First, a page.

Patrick Kennedy, Andrea Prat, 25 November 2017

Real news is an antidote to fake news, but how much political information do we access and where does it come from? Based on an analysis of news consumption in 18 countries, this column shows that low-income, low-education voters use fewer information sources. This pattern is reflected at the aggregate level, with countries with high income inequality also demonstrating high information inequality. News sources that cater to information-poor audiences have greater ‘media power’, and there is no evidence that public service broadcasting reduces information inequality.

Oscar Barrera, Sergei Guriev, Emeric Henry, Ekaterina Zhuravskaya, 02 November 2017

‘Fake news’ has become a key ingredient of Western political discourse. This column uses an experiment conducted during the 2017 French presidential election campaign to show that ‘alternative facts’ are highly persuasive. Voters exposed to a narrative based on misleading numbers shifted towards the populist’s agenda, and fact checking did nothing to undo these effects. In fact, exposing voters only to official facts on a highly sensitive subject, such as the European refugee crisis, can backfire by increasing support for the extreme right.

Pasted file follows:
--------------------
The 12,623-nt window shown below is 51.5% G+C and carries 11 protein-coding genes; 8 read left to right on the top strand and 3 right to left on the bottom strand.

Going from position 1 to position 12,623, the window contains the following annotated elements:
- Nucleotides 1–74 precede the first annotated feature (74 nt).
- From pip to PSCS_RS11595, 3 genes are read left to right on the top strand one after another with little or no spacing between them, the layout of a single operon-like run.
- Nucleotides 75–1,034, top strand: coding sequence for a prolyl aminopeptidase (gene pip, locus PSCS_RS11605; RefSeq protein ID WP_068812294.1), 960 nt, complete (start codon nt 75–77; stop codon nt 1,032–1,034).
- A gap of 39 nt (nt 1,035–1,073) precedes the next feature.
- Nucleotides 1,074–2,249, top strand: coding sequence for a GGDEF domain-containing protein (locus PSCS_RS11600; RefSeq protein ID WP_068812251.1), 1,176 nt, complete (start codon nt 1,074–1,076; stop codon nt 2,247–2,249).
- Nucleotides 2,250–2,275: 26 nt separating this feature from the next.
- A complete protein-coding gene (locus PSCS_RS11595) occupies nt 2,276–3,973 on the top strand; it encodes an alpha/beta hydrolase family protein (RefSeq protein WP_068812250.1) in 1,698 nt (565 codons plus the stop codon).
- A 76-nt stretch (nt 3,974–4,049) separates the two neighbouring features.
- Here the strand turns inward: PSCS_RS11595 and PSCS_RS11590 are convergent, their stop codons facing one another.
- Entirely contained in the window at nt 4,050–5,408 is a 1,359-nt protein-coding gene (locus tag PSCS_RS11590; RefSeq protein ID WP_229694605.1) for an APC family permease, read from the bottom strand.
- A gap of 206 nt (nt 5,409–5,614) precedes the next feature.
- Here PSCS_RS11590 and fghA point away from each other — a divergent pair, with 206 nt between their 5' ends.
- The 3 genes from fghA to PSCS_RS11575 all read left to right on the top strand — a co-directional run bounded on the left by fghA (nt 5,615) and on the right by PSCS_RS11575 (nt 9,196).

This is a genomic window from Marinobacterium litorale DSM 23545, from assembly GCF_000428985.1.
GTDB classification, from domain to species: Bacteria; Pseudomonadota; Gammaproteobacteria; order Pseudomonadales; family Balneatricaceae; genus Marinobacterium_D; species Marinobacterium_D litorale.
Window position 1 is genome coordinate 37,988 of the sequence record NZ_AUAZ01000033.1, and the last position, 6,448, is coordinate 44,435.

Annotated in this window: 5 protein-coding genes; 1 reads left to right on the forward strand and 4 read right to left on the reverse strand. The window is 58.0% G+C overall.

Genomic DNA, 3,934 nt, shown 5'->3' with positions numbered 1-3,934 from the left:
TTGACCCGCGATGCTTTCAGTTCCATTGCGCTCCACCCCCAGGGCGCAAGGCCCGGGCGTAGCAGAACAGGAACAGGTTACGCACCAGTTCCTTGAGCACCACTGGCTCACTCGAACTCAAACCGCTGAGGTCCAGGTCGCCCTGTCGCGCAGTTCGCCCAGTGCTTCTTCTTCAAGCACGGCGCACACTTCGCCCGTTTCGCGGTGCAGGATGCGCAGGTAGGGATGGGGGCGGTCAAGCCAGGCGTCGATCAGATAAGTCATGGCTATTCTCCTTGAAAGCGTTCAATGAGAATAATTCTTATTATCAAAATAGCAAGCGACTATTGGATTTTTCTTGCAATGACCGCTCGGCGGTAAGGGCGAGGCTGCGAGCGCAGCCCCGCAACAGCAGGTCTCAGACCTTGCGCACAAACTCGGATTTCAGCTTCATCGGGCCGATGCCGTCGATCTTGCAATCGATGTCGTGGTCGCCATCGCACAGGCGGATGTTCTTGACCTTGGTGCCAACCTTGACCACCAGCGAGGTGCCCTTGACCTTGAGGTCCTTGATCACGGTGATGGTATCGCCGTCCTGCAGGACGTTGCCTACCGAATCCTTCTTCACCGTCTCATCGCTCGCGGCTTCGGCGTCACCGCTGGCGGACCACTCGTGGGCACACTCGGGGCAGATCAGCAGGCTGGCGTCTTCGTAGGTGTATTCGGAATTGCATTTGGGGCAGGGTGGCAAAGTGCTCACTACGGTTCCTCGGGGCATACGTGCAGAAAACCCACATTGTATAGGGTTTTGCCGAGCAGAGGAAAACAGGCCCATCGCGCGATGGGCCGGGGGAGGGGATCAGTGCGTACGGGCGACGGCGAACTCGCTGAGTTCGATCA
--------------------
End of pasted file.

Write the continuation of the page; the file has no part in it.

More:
Julia Cagé, Nicolas Hervé, Marie-Luce Viaud, 19 June 2017

The rise of news consumption through social media and the ‘fake news’ phenomenon has raised doubt over the value of original news production. This column uses a comprehensive dataset of French news content produced in 2013 to assess the commercial returns to original news production. It finds that media outlets with a larger fraction of original content do tend to receive greater audiences.

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